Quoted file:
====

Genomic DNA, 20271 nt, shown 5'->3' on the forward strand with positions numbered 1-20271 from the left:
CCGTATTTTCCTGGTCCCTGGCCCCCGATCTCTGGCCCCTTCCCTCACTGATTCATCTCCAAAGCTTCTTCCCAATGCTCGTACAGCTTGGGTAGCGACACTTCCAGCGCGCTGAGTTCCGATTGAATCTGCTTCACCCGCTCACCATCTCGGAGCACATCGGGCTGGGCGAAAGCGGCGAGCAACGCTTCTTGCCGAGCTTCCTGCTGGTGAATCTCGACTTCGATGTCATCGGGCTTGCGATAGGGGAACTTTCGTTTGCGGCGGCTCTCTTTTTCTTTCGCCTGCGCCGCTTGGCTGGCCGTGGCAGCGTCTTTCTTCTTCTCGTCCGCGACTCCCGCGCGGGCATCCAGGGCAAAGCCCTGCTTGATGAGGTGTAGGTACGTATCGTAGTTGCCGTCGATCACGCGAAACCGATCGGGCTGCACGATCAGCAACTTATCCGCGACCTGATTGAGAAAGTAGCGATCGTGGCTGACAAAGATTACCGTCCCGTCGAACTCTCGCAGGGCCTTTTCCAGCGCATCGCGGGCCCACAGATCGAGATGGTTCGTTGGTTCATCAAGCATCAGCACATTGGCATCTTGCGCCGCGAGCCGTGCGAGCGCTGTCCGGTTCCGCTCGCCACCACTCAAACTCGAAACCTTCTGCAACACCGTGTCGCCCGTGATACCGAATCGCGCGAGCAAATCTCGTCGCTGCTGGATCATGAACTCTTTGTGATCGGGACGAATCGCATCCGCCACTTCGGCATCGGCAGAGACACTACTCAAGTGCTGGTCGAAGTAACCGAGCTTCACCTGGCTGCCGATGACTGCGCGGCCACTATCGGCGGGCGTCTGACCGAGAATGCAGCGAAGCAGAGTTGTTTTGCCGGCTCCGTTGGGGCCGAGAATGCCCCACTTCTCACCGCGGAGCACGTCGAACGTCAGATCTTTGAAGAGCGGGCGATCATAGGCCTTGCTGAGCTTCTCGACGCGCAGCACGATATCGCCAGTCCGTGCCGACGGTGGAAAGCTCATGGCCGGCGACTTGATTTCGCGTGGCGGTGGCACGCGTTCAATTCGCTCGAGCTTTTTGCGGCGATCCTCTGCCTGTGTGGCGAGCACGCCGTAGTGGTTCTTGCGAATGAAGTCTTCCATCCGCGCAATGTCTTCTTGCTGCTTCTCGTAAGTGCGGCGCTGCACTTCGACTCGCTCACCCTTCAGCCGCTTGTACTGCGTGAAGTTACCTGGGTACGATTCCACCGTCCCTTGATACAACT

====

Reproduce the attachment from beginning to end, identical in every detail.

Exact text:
Genomic DNA, 20271 nt, shown 5'->3' on the forward strand with positions numbered 1-20271 from the left:
CCGTATTTTCCTGGTCCCTGGCCCCCGATCTCTGGCCCCTTCCCTCACTGATTCATCTCCAAAGCTTCTTCCCAATGCTCGTACAGCTTGGGTAGCGACACTTCCAGCGCGCTGAGTTCCGATTGAATCTGCTTCACCCGCTCACCATCTCGGAGCACATCGGGCTGGGCGAAAGCGGCGAGCAACGCTTCTTGCCGAGCTTCCTGCTGGTGAATCTCGACTTCGATGTCATCGGGCTTGCGATAGGGGAACTTTCGTTTGCGGCGGCTCTCTTTTTCTTTCGCCTGCGCCGCTTGGCTGGCCGTGGCAGCGTCTTTCTTCTTCTCGTCCGCGACTCCCGCGCGGGCATCCAGGGCAAAGCCCTGCTTGATGAGGTGTAGGTACGTATCGTAGTTGCCGTCGATCACGCGAAACCGATCGGGCTGCACGATCAGCAACTTATCCGCGACCTGATTGAGAAAGTAGCGATCGTGGCTGACAAAGATTACCGTCCCGTCGAACTCTCGCAGGGCCTTTTCCAGCGCATCGCGGGCCCACAGATCGAGATGGTTCGTTGGTTCATCAAGCATCAGCACATTGGCATCTTGCGCCGCGAGCCGTGCGAGCGCTGTCCGGTTCCGCTCGCCACCACTCAAACTCGAAACCTTCTGCAACACCGTGTCGCCCGTGATACCGAATCGCGCGAGCAAATCTCGTCGCTGCTGGATCATGAACTCTTTGTGATCGGGACGAATCGCATCCGCCACTTCGGCATCGGCAGAGACACTACTCAAGTGCTGGTCGAAGTAACCGAGCTTCACCTGGCTGCCGATGACTGCGCGGCCACTATCGGCGGGCGTCTGACCGAGAATGCAGCGAAGCAGAGTTGTTTTGCCGGCTCCGTTGGGGCCGAGAATGCCCCACTTCTCACCGCGGAGCACGTCGAACGTCAGATCTTTGAAGAGCGGGCGATCATAGGCCTTGCTGAGCTTCTCGACGCGCAGCACGATATCGCCAGTCCGTGCCGACGGTGGAAAGCTCATGGCCGGCGACTTGATTTCGCGTGGCGGTGGCACGCGTTCAATTCGCTCGAGCTTTTTGCGGCGATCCTCTGCCTGTGTGGCGAGCACGCCGTAGTGGTTCTTGCGAATGAAGTCTTCCATCCGCGCAATGTCTTCTTGCTGCTTCTCGTAAGTGCGGCGCTGCACTTCGACTCGCTCACCCTTCAGCCGCTTGTACTGCGTGAAGTTACCTGGGTACGATTCCACCGTCCCTTGATACAACT